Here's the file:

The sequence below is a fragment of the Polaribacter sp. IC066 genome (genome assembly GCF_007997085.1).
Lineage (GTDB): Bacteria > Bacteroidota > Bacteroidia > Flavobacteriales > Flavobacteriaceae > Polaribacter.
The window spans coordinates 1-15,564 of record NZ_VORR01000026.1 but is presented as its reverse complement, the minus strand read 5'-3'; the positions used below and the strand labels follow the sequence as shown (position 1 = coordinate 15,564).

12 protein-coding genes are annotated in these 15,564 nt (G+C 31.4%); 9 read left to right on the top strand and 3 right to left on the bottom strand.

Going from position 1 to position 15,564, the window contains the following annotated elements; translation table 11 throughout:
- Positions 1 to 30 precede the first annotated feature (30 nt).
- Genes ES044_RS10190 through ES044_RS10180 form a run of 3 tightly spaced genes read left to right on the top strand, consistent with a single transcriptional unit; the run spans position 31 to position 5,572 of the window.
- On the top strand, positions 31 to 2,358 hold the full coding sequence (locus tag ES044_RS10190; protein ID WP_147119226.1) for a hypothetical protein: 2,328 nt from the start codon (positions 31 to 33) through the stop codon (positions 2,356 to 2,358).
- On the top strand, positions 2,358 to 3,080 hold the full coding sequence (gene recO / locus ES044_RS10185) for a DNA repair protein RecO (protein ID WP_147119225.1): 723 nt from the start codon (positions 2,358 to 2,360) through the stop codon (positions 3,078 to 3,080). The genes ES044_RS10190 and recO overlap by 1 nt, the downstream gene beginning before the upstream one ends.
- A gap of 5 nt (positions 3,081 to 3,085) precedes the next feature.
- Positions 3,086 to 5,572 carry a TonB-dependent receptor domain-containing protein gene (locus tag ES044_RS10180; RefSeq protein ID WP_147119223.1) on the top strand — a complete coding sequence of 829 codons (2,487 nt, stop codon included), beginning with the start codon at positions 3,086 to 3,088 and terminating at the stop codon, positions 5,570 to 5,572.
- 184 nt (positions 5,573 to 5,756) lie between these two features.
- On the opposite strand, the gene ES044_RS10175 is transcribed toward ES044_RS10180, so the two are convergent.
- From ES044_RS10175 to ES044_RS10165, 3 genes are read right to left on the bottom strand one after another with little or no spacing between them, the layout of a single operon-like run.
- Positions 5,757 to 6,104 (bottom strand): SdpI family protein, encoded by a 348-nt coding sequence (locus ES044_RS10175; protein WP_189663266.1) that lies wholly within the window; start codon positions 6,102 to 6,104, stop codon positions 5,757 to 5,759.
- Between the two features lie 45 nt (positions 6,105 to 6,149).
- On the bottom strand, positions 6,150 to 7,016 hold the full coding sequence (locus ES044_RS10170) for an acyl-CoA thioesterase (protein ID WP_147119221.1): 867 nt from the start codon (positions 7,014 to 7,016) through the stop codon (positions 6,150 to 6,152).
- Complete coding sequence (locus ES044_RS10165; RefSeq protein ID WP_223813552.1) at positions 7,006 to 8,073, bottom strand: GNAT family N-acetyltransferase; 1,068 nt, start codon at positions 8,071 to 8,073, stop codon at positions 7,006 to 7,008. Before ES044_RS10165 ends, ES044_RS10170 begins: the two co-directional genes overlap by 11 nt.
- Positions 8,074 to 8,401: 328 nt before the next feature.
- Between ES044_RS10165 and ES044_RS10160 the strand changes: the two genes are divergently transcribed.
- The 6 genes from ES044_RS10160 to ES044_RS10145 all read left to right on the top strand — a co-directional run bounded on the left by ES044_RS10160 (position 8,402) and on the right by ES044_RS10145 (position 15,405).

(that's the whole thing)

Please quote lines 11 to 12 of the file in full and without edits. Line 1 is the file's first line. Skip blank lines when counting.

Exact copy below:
- Positions 3,086 to 5,572 carry a TonB-dependent receptor domain-containing protein gene (locus tag ES044_RS10180; RefSeq protein ID WP_147119223.1) on the top strand — a complete coding sequence of 829 codons (2,487 nt, stop codon included), beginning with the start codon at positions 3,086 to 3,088 and terminating at the stop codon, positions 5,570 to 5,572.
- 184 nt (positions 5,573 to 5,756) lie between these two features.